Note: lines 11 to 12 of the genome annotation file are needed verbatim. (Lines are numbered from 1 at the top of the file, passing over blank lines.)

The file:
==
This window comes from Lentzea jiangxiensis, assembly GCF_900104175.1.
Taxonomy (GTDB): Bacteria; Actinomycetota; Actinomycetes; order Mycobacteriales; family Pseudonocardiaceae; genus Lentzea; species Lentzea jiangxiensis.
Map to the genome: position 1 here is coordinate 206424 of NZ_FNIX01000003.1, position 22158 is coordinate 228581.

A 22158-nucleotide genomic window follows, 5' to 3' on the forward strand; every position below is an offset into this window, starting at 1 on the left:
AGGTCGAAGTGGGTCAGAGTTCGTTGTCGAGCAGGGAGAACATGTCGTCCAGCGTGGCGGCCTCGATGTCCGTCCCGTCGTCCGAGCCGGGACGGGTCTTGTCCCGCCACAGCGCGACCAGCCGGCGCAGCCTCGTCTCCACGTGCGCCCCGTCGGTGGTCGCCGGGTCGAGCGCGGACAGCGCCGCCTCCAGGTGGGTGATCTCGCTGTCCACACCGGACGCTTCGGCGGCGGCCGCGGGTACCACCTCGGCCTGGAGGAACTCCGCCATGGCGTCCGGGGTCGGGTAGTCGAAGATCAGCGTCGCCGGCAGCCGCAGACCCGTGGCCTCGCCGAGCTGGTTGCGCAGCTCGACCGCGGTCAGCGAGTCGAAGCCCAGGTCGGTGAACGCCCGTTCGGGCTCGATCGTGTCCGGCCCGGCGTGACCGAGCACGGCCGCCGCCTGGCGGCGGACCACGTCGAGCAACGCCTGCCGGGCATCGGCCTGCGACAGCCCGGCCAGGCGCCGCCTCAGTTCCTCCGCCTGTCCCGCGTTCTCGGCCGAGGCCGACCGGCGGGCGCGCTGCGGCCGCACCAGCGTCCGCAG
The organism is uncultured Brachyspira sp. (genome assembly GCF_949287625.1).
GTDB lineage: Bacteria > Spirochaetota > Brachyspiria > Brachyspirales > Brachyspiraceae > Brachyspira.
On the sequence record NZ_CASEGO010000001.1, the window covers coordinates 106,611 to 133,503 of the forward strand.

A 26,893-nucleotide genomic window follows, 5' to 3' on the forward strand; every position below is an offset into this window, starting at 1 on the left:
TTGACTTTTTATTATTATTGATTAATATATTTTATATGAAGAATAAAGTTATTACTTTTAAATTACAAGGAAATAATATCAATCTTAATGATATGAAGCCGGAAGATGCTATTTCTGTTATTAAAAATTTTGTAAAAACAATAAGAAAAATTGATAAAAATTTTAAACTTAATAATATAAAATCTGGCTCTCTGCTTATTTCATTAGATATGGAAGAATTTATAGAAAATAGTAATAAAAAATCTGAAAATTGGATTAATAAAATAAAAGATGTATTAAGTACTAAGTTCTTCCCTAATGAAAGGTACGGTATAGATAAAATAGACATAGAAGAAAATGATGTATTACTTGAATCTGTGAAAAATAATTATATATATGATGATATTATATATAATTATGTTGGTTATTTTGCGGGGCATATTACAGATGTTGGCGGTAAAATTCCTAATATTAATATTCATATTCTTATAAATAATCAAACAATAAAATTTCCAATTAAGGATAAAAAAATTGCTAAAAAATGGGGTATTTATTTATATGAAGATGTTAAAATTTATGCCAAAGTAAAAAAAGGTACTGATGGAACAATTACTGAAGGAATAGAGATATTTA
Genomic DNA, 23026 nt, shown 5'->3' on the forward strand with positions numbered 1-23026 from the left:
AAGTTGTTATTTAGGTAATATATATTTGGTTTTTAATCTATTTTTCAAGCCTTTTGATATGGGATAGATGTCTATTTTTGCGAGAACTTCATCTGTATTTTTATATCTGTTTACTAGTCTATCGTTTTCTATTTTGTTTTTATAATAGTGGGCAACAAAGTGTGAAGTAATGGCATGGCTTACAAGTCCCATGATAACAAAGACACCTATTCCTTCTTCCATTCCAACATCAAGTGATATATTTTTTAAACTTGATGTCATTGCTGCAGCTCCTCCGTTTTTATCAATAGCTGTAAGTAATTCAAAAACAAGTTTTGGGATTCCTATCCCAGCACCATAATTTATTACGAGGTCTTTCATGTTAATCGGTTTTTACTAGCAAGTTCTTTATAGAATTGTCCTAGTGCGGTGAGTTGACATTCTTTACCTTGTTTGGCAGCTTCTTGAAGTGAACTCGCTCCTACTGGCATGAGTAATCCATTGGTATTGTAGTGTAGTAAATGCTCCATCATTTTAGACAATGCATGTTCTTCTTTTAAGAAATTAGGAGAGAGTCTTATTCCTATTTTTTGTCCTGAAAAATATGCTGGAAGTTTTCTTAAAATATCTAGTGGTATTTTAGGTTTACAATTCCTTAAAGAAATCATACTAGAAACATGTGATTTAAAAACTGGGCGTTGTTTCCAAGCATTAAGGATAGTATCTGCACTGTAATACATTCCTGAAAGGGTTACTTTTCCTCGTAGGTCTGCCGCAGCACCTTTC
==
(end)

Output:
Genomic DNA, 23026 nt, shown 5'->3' on the forward strand with positions numbered 1-23026 from the left:
AAGTTGTTATTTAGGTAATATATATTTGGTTTTTAATCTATTTTTCAAGCCTTTTGATATGGGATAGATGTCTATTTTTGCGAGAACTTCATCTGTATTTTTATATCTGTTTACTAGTCTATCGTTTTCTATTTTGTTTTTATAATAGTGGGCAACAAAGTGTGAAGTAATGGCATGGCTTACAAGTCCCATGATAACAAAGACACCTATTCCTTCTTCCATTCCAACATCAAGTGATATATTTTTTAAACTTGATGTCATTGCTGCAGCTCCTCCGTTTTTATCAATAGCTGTAAGTAATTCAAAAACAAGTTTTGGGATTCCTATCCCAGCACCATAATTTATTACGAGGTCTTTCATGTTAATCGGTTTTTACTAGCAAGTTCTTTATAGAATTGTCCTAGTGCGGTGAGTTGACATTCTTTACCTTGTTTGGCAGCTTCTTGAAGTGAACTCGCTCCTACTGGCATGAGTAATCCATTGGTATTGTAGTGTAGTAAATGCTCCATCATTTTAGACAATGCATGTTCTTCTTTTAAGAAATTAGGAGAGAGTCTTATTCCTATTTTTTGTCCTGAAAAATATGCTGGAAGTTTTCTTAAAATATCTAGTGGTATTTTAGGTTTACAATTCCTTAAAGAAATCATACTAGAAACATGTGATTTAAAAACTGGGCGTTGTTTCCAAGCATTAAGGATAGTATCTGCACTGTAATACATTCCTGAAAGGGTTACTTTTCCTCGTAGGTCTGCCGCAGCACCTTTC